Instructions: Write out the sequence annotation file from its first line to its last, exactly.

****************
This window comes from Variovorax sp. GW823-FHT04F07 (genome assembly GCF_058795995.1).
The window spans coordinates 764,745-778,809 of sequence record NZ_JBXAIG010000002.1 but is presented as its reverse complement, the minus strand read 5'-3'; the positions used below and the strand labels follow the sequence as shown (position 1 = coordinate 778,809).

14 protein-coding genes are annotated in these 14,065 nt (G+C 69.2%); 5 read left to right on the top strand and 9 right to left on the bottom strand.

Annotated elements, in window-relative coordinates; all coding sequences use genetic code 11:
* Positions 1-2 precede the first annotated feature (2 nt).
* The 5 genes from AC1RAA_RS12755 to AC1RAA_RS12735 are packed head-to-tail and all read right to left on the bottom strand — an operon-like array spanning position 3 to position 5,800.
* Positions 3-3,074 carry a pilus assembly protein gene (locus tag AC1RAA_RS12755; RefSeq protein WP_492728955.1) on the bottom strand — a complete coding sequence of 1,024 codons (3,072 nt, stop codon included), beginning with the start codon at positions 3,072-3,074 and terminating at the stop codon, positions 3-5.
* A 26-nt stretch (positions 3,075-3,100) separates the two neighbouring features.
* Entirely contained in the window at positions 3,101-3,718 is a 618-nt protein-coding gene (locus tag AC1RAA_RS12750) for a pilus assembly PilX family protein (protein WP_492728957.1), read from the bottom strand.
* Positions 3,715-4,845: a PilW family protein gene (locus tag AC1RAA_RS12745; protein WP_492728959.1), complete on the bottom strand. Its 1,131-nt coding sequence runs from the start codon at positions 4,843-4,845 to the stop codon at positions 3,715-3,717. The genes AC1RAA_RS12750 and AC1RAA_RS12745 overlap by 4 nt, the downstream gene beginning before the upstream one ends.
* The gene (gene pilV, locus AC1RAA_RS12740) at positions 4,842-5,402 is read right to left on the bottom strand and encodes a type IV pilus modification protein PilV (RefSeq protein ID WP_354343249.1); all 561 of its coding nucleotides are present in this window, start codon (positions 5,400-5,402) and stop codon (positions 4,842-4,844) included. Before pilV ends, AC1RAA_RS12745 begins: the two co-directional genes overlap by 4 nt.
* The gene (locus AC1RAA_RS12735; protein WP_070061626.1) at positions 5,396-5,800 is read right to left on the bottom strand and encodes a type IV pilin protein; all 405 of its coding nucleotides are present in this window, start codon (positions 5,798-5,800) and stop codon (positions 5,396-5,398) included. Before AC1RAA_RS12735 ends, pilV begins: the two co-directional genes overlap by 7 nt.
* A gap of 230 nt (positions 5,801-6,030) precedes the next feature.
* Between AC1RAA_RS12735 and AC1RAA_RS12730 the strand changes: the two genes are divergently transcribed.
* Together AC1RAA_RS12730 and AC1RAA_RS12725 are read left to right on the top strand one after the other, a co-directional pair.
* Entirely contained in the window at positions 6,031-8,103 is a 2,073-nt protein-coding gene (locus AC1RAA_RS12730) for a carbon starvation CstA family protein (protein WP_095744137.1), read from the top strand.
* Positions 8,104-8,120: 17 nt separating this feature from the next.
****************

This window comes from Variovorax sp. GW823-FHT04F07 (genome assembly GCF_058795995.1).
The window spans coordinates 764,745-778,809 of sequence record NZ_JBXAIG010000002.1 but is presented as its reverse complement, the minus strand read 5'-3'; the positions used below and the strand labels follow the sequence as shown (position 1 = coordinate 778,809).

14 protein-coding genes are annotated in these 14,065 nt (G+C 69.2%); 5 read left to right on the top strand and 9 right to left on the bottom strand.

Annotated elements, in window-relative coordinates; all coding sequences use genetic code 11:
* Positions 1-2 precede the first annotated feature (2 nt).
* The 5 genes from AC1RAA_RS12755 to AC1RAA_RS12735 are packed head-to-tail and all read right to left on the bottom strand — an operon-like array spanning position 3 to position 5,800.
* Positions 3-3,074 carry a pilus assembly protein gene (locus tag AC1RAA_RS12755; RefSeq protein WP_492728955.1) on the bottom strand — a complete coding sequence of 1,024 codons (3,072 nt, stop codon included), beginning with the start codon at positions 3,072-3,074 and terminating at the stop codon, positions 3-5.
* A 26-nt stretch (positions 3,075-3,100) separates the two neighbouring features.
* Entirely contained in the window at positions 3,101-3,718 is a 618-nt protein-coding gene (locus tag AC1RAA_RS12750) for a pilus assembly PilX family protein (protein WP_492728957.1), read from the bottom strand.
* Positions 3,715-4,845: a PilW family protein gene (locus tag AC1RAA_RS12745; protein WP_492728959.1), complete on the bottom strand. Its 1,131-nt coding sequence runs from the start codon at positions 4,843-4,845 to the stop codon at positions 3,715-3,717. The genes AC1RAA_RS12750 and AC1RAA_RS12745 overlap by 4 nt, the downstream gene beginning before the upstream one ends.
* The gene (gene pilV, locus AC1RAA_RS12740) at positions 4,842-5,402 is read right to left on the bottom strand and encodes a type IV pilus modification protein PilV (RefSeq protein ID WP_354343249.1); all 561 of its coding nucleotides are present in this window, start codon (positions 5,400-5,402) and stop codon (positions 4,842-4,844) included. Before pilV ends, AC1RAA_RS12745 begins: the two co-directional genes overlap by 4 nt.
* The gene (locus AC1RAA_RS12735; protein WP_070061626.1) at positions 5,396-5,800 is read right to left on the bottom strand and encodes a type IV pilin protein; all 405 of its coding nucleotides are present in this window, start codon (positions 5,798-5,800) and stop codon (positions 5,396-5,398) included. Before AC1RAA_RS12735 ends, pilV begins: the two co-directional genes overlap by 7 nt.
* A gap of 230 nt (positions 5,801-6,030) precedes the next feature.
* Between AC1RAA_RS12735 and AC1RAA_RS12730 the strand changes: the two genes are divergently transcribed.
* Together AC1RAA_RS12730 and AC1RAA_RS12725 are read left to right on the top strand one after the other, a co-directional pair.
* Entirely contained in the window at positions 6,031-8,103 is a 2,073-nt protein-coding gene (locus AC1RAA_RS12730) for a carbon starvation CstA family protein (protein WP_095744137.1), read from the top strand.
* Positions 8,104-8,120: 17 nt separating this feature from the next.